> Norbert Burgmüller - Hugo Staehle [RB]: Classical Reviews- March 2002 MusicWeb(UK)






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Classical Editor: Rob Barnett


Norbert BURGMÜLLER (1810-1836)
Symphony No. 1 in c minor Op. 2 (1833) [33.00]
Hugo STAEHLE (1826-1848)

Symphony No. 1 in c minor (1844) [44.30]
Orchester des Staatstheater Kassel/Marc Piollet
rec 29 Aug - 1 Sept 2001, Opernhaus Kassel, Germany
World premiere recordings
STERLING CDS-1046-2 [74.25]


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Bo Hyttner's ability to surprise and please continues unabated. He is a one man industry and his enviable ability to draw in funding from a host of quarters is a phenomenon within the industry. The present disc deserves to draw in many Dollars and Euros worldwide.

The result in the present case is a disc of two substantial romantic era symphonies each in four movements. These were written by German composers who died in their twenties in the first half of the nineteenth century. This disc is the second in Sterling's 'Deutsche Romantiker' series with the first having been a reissue of Wetz's much later Third Symphony. This soon ended up competing with a similar CD from CPO. Burgmüller may be known to some listeners and collectors as a romantic era name. There might well have been a recording of his piano concerto. However Staehle is utterly unknown to most of us. Cornelius Grube's booklet note puts that right by providing a nicely detailed picture of each composer's life and music.

Burgmüller wrote two symphonies, a piano concerto, four string quartets and various lieder and piano pieces. He was tutored by Spohr and played in the Kassel orchestra. Stricken by betrayal in love he left Kassel and travelled to Berlin, Dresden and Magdeburg trying to make a career for himself. The First Symphony dates from three years after being forsaken by Sophia Roland. Beethoven (the lyric) and Schubert (the dramatic) are to be heard here as well as uncanny similarities with the Schumann of the First and Fourth Symphonies. The Symphony was premiered in Schumann's Dusseldorf in 1834 and Mendelssohn conducted the Symphony in Leipzig.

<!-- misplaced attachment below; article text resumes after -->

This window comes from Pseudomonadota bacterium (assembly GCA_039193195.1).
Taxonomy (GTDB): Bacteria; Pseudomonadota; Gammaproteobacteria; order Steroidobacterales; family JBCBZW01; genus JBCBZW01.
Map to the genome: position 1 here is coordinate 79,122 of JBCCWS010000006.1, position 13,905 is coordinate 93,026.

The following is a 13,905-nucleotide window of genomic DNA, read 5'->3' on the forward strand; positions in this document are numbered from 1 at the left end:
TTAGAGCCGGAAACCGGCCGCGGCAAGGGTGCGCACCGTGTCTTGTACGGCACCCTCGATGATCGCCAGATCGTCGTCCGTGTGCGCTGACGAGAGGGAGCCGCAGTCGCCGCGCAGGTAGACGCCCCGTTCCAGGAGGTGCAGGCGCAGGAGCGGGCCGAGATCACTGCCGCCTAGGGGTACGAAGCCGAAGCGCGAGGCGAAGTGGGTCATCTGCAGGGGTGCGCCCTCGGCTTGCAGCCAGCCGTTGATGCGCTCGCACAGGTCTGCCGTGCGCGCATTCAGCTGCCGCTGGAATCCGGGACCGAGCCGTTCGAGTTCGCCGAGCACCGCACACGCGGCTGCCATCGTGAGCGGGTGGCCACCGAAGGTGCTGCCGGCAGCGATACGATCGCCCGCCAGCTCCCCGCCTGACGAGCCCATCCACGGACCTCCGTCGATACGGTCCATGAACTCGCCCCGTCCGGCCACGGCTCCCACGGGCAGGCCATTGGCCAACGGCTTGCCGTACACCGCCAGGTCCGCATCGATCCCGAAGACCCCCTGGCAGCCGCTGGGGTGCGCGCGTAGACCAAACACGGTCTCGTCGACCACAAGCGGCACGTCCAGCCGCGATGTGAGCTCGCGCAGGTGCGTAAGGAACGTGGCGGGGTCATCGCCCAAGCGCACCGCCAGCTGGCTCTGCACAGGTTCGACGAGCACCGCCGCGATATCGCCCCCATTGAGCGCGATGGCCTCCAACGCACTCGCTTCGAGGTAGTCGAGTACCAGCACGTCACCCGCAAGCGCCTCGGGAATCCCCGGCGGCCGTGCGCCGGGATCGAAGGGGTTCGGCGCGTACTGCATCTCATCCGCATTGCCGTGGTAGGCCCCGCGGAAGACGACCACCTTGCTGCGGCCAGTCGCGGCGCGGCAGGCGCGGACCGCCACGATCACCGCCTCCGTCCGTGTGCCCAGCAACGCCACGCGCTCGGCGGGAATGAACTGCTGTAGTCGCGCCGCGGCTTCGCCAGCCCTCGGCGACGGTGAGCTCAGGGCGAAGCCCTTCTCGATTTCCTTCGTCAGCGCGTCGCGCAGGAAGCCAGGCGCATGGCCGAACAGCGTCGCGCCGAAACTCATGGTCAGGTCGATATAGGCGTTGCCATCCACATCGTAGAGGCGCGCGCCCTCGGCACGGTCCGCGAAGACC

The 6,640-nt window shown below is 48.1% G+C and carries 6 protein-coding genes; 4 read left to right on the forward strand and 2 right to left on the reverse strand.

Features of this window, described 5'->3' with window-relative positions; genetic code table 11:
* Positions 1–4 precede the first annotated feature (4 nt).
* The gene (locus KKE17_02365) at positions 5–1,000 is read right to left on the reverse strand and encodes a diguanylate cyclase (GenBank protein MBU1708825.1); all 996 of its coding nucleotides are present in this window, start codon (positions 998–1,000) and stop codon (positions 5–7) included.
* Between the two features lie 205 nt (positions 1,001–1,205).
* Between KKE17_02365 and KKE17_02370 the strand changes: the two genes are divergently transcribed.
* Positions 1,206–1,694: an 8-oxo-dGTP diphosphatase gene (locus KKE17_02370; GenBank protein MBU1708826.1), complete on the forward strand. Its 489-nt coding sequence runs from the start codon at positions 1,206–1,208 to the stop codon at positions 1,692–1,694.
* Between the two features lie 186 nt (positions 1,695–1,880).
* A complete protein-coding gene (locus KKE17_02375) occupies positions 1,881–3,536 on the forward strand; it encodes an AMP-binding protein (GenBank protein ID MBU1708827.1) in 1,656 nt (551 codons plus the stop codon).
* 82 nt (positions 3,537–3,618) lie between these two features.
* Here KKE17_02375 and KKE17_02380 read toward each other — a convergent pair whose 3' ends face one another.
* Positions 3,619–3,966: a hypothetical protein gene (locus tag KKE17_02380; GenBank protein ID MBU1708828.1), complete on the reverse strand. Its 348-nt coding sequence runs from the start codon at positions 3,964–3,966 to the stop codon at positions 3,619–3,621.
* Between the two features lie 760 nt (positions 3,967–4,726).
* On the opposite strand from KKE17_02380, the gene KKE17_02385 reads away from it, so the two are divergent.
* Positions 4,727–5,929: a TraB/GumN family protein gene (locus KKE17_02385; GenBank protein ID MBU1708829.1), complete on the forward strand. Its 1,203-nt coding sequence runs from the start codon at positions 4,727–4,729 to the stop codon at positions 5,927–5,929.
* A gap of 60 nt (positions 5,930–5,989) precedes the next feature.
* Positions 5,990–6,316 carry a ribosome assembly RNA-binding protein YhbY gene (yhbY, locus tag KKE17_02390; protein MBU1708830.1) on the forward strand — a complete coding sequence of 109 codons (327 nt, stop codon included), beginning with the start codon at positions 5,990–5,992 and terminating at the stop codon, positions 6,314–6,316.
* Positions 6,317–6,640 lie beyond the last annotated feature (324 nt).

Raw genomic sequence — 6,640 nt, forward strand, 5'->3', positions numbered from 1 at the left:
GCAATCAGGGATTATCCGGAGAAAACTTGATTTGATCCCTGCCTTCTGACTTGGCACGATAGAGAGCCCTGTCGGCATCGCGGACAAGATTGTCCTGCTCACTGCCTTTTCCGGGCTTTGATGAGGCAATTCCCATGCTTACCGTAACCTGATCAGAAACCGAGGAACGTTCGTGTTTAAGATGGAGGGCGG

Staehle was one of Spohr's last pupils. He was taught by Ferdinand David (another Spohr pupil) and Robert Hauptmann. He was associated with Gade and with the Schumanns. Apart from a couple of song cycles there is a piano quartet, a concert overture and the heroic three acter Arria (1846) which was premiered in Kassel in 1847. There are yet more Kassel connections as the Symphony was first performed there on 18 December 1844 by the Court Orchestra. The music parallels that of Mendelssohn in the Scotch and Italian symphonies. The adagio cantabile is a very peaceable kingdom and the crown of the work.

Piollet has the measure of these works and his orchestra plays with real engagement - witness the scherzo of the Staehle in which bubbling urgency meets a carefully graded approach to loud and quiet. There are some deftly supernatural touches in that scherzo; eerie rather like Weber in Freischütz. I have not previously heard the clever musical effects mustered by Staehle in that scherzo. The orchestra isn't an item of luxuriance or excessive abandon in the string department but it is never less than good and the woodwind and brass are excellent.

After this I encourage Sterling to add two hyper-romantic orchestral works from the 1920s to your catalogue. They are the Herbstsinfonie and the Naturtrilogie by Joseph Marx. Also I wonder if I must give up on ever hearing Atterburg's Ninth Symphony Visionaria, on Sterling.

Rob Barnett


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